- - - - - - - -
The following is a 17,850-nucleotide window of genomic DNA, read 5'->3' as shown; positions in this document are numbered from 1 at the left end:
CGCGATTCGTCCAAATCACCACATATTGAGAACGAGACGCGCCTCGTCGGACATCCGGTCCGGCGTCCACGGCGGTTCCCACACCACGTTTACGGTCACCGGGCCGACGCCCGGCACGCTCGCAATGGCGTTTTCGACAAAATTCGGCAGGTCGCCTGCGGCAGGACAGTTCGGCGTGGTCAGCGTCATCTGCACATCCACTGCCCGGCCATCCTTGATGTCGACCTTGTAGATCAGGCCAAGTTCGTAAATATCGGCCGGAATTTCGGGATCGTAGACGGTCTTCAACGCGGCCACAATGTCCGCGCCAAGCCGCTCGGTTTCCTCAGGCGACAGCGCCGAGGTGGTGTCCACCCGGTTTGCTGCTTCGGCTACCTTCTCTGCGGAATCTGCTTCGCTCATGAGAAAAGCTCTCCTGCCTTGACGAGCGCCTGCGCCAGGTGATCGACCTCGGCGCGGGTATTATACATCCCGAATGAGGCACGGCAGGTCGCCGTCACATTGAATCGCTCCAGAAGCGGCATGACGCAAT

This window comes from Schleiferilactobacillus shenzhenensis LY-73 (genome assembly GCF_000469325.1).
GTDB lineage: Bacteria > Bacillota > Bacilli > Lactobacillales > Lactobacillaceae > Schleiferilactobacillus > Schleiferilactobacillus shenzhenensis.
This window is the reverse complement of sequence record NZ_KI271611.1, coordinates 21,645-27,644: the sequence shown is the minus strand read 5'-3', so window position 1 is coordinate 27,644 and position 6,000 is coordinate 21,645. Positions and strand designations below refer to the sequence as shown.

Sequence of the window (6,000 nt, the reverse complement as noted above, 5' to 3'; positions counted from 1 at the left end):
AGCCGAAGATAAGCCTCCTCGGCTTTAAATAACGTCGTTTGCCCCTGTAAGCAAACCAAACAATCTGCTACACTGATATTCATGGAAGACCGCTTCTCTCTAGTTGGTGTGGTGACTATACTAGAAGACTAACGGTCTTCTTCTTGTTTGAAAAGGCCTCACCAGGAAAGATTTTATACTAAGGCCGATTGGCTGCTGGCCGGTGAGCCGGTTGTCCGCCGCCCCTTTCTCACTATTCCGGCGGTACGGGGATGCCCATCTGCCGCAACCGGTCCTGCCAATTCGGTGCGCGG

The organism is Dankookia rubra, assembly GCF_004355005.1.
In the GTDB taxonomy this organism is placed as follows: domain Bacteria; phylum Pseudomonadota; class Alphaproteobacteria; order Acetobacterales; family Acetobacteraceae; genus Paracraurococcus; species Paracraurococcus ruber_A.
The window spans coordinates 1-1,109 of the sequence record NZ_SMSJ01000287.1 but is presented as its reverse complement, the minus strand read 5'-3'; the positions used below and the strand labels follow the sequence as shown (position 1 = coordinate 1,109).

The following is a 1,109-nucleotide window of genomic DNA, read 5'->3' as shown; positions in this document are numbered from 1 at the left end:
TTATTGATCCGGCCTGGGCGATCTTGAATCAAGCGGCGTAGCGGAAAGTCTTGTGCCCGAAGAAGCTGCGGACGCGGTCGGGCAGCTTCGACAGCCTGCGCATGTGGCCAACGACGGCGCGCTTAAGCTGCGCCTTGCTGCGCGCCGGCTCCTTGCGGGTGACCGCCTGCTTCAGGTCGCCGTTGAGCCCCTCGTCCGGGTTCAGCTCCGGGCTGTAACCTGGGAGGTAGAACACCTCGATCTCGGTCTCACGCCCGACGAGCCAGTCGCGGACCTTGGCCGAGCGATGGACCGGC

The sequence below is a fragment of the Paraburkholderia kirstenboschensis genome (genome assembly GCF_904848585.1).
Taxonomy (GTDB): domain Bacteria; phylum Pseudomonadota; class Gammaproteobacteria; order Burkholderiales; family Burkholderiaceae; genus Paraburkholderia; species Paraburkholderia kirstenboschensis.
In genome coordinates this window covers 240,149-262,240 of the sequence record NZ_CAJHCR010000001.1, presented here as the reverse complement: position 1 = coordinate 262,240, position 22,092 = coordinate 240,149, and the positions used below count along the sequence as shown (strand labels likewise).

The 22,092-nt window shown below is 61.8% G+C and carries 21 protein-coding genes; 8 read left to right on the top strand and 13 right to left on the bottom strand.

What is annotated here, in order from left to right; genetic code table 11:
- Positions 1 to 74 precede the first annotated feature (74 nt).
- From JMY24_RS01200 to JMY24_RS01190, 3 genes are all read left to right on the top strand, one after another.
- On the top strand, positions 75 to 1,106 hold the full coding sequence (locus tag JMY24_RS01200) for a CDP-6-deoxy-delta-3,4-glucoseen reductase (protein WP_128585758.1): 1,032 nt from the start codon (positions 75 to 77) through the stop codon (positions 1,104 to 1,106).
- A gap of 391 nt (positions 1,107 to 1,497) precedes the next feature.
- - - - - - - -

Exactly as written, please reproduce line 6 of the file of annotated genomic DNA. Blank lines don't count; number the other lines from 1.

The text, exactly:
Sequence of the window (6,000 nt, the reverse complement as noted above, 5' to 3'; positions counted from 1 at the left end):